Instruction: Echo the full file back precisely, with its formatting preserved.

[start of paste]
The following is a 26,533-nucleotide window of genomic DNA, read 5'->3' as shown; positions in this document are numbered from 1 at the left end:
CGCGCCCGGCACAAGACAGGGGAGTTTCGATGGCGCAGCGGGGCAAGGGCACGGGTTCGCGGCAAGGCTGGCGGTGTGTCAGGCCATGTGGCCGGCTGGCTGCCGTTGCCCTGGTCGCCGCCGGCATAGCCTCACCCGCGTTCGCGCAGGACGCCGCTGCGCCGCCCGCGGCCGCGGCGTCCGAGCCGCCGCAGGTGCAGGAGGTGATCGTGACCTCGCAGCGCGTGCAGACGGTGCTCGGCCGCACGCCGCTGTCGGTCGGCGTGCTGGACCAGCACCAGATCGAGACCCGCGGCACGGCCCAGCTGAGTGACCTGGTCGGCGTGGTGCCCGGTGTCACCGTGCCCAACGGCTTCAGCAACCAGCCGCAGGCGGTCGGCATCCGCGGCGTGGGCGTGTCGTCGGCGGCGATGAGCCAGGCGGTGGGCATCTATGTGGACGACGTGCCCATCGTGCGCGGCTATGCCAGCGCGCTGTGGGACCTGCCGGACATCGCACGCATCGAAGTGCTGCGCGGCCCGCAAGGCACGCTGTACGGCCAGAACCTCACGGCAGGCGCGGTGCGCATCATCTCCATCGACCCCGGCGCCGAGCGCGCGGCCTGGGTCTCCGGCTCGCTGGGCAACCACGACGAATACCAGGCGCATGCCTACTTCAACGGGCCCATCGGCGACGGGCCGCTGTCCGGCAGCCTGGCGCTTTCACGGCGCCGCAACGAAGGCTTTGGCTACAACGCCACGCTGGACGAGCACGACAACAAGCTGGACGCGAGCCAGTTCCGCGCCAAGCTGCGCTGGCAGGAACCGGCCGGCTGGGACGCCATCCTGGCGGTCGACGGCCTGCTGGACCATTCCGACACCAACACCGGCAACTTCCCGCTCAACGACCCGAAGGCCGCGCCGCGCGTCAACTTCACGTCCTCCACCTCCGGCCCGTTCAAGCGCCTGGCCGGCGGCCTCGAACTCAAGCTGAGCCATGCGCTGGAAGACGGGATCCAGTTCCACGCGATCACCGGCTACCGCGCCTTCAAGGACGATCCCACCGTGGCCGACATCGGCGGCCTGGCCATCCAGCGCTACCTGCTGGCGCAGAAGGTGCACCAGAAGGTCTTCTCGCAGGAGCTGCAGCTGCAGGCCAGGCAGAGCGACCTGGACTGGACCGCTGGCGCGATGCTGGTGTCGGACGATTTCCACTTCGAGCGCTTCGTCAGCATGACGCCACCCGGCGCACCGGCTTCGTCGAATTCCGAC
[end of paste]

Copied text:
The following is a 26,533-nucleotide window of genomic DNA, read 5'->3' as shown; positions in this document are numbered from 1 at the left end:
CGCGCCCGGCACAAGACAGGGGAGTTTCGATGGCGCAGCGGGGCAAGGGCACGGGTTCGCGGCAAGGCTGGCGGTGTGTCAGGCCATGTGGCCGGCTGGCTGCCGTTGCCCTGGTCGCCGCCGGCATAGCCTCACCCGCGTTCGCGCAGGACGCCGCTGCGCCGCCCGCGGCCGCGGCGTCCGAGCCGCCGCAGGTGCAGGAGGTGATCGTGACCTCGCAGCGCGTGCAGACGGTGCTCGGCCGCACGCCGCTGTCGGTCGGCGTGCTGGACCAGCACCAGATCGAGACCCGCGGCACGGCCCAGCTGAGTGACCTGGTCGGCGTGGTGCCCGGTGTCACCGTGCCCAACGGCTTCAGCAACCAGCCGCAGGCGGTCGGCATCCGCGGCGTGGGCGTGTCGTCGGCGGCGATGAGCCAGGCGGTGGGCATCTATGTGGACGACGTGCCCATCGTGCGCGGCTATGCCAGCGCGCTGTGGGACCTGCCGGACATCGCACGCATCGAAGTGCTGCGCGGCCCGCAAGGCACGCTGTACGGCCAGAACCTCACGGCAGGCGCGGTGCGCATCATCTCCATCGACCCCGGCGCCGAGCGCGCGGCCTGGGTCTCCGGCTCGCTGGGCAACCACGACGAATACCAGGCGCATGCCTACTTCAACGGGCCCATCGGCGACGGGCCGCTGTCCGGCAGCCTGGCGCTTTCACGGCGCCGCAACGAAGGCTTTGGCTACAACGCCACGCTGGACGAGCACGACAACAAGCTGGACGCGAGCCAGTTCCGCGCCAAGCTGCGCTGGCAGGAACCGGCCGGCTGGGACGCCATCCTGGCGGTCGACGGCCTGCTGGACCATTCCGACACCAACACCGGCAACTTCCCGCTCAACGACCCGAAGGCCGCGCCGCGCGTCAACTTCACGTCCTCCACCTCCGGCCCGTTCAAGCGCCTGGCCGGCGGCCTCGAACTCAAGCTGAGCCATGCGCTGGAAGACGGGATCCAGTTCCACGCGATCACCGGCTACCGCGCCTTCAAGGACGATCCCACCGTGGCCGACATCGGCGGCCTGGCCATCCAGCGCTACCTGCTGGCGCAGAAGGTGCACCAGAAGGTCTTCTCGCAGGAGCTGCAGCTGCAGGCCAGGCAGAGCGACCTGGACTGGACCGCTGGCGCGATGCTGGTGTCGGACGATTTCCACTTCGAGCGCTTCGTCAGCATGACGCCACCCGGCGCACCGGCTTCGTCGAATTCCGAC